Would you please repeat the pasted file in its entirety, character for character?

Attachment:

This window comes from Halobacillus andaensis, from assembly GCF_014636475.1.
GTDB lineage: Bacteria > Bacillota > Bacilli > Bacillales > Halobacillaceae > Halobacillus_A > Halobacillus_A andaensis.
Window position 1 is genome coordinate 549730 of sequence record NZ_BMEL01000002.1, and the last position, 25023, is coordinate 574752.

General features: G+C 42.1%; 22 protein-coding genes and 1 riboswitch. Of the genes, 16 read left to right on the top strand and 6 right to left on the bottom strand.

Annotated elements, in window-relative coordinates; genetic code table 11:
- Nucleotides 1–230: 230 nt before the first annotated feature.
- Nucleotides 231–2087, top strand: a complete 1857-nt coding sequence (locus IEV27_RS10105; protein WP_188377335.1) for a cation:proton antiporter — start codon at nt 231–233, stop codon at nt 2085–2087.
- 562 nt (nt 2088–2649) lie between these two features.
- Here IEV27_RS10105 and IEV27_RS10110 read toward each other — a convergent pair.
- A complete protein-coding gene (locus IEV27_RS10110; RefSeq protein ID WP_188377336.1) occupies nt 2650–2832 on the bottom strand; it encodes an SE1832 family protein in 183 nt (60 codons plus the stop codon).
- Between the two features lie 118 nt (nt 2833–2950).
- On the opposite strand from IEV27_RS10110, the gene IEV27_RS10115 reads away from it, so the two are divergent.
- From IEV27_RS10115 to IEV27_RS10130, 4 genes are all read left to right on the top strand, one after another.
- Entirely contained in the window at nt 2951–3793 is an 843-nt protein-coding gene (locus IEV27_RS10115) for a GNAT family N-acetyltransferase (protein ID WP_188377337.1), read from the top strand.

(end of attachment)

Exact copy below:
This window comes from Halobacillus andaensis, from assembly GCF_014636475.1.
GTDB lineage: Bacteria > Bacillota > Bacilli > Bacillales > Halobacillaceae > Halobacillus_A > Halobacillus_A andaensis.
Window position 1 is genome coordinate 549730 of sequence record NZ_BMEL01000002.1, and the last position, 25023, is coordinate 574752.

General features: G+C 42.1%; 22 protein-coding genes and 1 riboswitch. Of the genes, 16 read left to right on the top strand and 6 right to left on the bottom strand.

Annotated elements, in window-relative coordinates; genetic code table 11:
- Nucleotides 1–230: 230 nt before the first annotated feature.
- Nucleotides 231–2087, top strand: a complete 1857-nt coding sequence (locus IEV27_RS10105; protein WP_188377335.1) for a cation:proton antiporter — start codon at nt 231–233, stop codon at nt 2085–2087.
- 562 nt (nt 2088–2649) lie between these two features.
- Here IEV27_RS10105 and IEV27_RS10110 read toward each other — a convergent pair.
- A complete protein-coding gene (locus IEV27_RS10110; RefSeq protein ID WP_188377336.1) occupies nt 2650–2832 on the bottom strand; it encodes an SE1832 family protein in 183 nt (60 codons plus the stop codon).
- Between the two features lie 118 nt (nt 2833–2950).
- On the opposite strand from IEV27_RS10110, the gene IEV27_RS10115 reads away from it, so the two are divergent.
- From IEV27_RS10115 to IEV27_RS10130, 4 genes are all read left to right on the top strand, one after another.
- Entirely contained in the window at nt 2951–3793 is an 843-nt protein-coding gene (locus IEV27_RS10115) for a GNAT family N-acetyltransferase (protein ID WP_188377337.1), read from the top strand.